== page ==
Senior health official called in for WA’s ambulance problems

By Anna Macdonald

May 19, 2022

WA premier Mark McGowan. (AAP Image/Trevor Collens)

In the midst of battling a wave of the Omicron variant, the Western Australian Department of Health will station two senior officials at St John Ambulance headquarters.

The move follows the news over the weekend of the death of an elderly woman who waited over two hours for an ambulance.

One of the officials is deputy chief health officer Dr Tudor Codrenau, who, alongside two WA Police officers, will work with St John Ambulance to provide logistical support.

WA premier Mark McGowan called what happened on the weekend ‘unacceptable’ and requiring an immediate response.

“There is no doubt staff furlough pressures due to the pandemic can be challenging, but our ambulance service must adapt and be there for the community,” McGowan said.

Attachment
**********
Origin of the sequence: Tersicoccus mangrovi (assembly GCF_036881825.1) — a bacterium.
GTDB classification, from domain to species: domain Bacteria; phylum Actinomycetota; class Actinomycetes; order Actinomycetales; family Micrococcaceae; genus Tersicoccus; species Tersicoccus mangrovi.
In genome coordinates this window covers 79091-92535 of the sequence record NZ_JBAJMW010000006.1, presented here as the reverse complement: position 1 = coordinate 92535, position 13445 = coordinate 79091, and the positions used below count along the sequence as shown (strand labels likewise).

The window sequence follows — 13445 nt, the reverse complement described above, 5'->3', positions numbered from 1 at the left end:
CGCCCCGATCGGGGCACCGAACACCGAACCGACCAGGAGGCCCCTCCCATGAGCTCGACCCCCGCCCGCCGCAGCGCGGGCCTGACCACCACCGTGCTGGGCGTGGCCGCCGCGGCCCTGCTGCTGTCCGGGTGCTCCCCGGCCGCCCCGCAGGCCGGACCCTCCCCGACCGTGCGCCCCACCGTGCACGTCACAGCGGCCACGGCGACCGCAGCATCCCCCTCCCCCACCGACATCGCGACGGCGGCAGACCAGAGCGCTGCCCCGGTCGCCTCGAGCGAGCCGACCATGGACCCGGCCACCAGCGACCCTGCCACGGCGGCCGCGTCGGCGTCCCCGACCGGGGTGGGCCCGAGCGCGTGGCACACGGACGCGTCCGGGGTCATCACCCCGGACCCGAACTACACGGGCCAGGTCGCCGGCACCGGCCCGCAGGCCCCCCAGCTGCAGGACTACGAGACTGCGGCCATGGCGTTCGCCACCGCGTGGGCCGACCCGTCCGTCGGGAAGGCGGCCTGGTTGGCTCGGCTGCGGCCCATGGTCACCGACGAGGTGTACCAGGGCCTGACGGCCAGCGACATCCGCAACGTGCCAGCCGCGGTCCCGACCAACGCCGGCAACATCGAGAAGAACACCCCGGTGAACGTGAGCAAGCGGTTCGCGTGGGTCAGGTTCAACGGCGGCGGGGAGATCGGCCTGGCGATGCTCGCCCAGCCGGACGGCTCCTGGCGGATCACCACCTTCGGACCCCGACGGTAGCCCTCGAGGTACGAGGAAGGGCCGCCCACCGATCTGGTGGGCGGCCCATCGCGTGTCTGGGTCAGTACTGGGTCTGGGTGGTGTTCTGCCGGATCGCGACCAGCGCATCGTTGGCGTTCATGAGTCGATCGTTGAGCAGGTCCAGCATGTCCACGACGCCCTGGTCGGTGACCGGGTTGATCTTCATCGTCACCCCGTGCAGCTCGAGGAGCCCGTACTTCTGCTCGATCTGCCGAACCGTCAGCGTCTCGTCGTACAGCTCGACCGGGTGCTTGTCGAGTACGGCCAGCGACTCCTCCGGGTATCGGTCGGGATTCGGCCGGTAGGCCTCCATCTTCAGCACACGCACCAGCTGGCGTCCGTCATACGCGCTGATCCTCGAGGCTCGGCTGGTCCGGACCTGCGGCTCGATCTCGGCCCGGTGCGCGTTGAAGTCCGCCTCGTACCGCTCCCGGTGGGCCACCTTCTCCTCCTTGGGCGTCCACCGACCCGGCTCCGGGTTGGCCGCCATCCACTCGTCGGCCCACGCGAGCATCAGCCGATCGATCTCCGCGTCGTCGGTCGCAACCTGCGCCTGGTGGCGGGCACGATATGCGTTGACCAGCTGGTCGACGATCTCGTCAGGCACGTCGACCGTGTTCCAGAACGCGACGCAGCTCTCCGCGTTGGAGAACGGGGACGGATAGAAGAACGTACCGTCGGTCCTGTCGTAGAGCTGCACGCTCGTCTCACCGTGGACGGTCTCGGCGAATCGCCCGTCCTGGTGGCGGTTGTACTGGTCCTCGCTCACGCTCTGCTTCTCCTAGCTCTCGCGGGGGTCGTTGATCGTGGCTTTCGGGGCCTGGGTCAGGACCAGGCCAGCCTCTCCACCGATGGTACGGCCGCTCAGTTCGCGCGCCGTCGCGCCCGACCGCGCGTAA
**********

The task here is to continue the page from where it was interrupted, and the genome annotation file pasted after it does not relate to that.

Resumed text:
He continued: “We continue to explore what other measures can be taken to ensure the incidents we have seen in recent weeks are never repeated.”

As reported in the West Australian, McGowan has also flagged the deployment of firefighters to assist in the shortage of staff.  

St John Ambulance has begun sharing information with the state government as it faces this crisis.

“We are working closely to support St John, and this multi-agency response will help them on the ground and ensure their full Business Continuity Plan is enacted,” WA health minister Amber-Jade Sanderson said. 

The state has been facing increasing pressure of late as it battles a wave of COVID cases, following its relative low numbers from its hard border with the rest of the country and world. 

As of May 18, WA reported 16,253 new cases of COVID, with the total number of active cases at 88,100. More than 95% of the population has been double vaccinated, with the state reaching 80.1% triple vaccination rates on May 6. 

Pressures on ambulance services are, grimly, nothing new during the pandemic, with members of the Australian Defence Force and State Emergency Service called to drive Victoria’s ambulances last year as the state experienced its own surge of cases, as reported in The Mandarin.  

Both Sanderson and McGowan thanked St John Ambulance for its services. 

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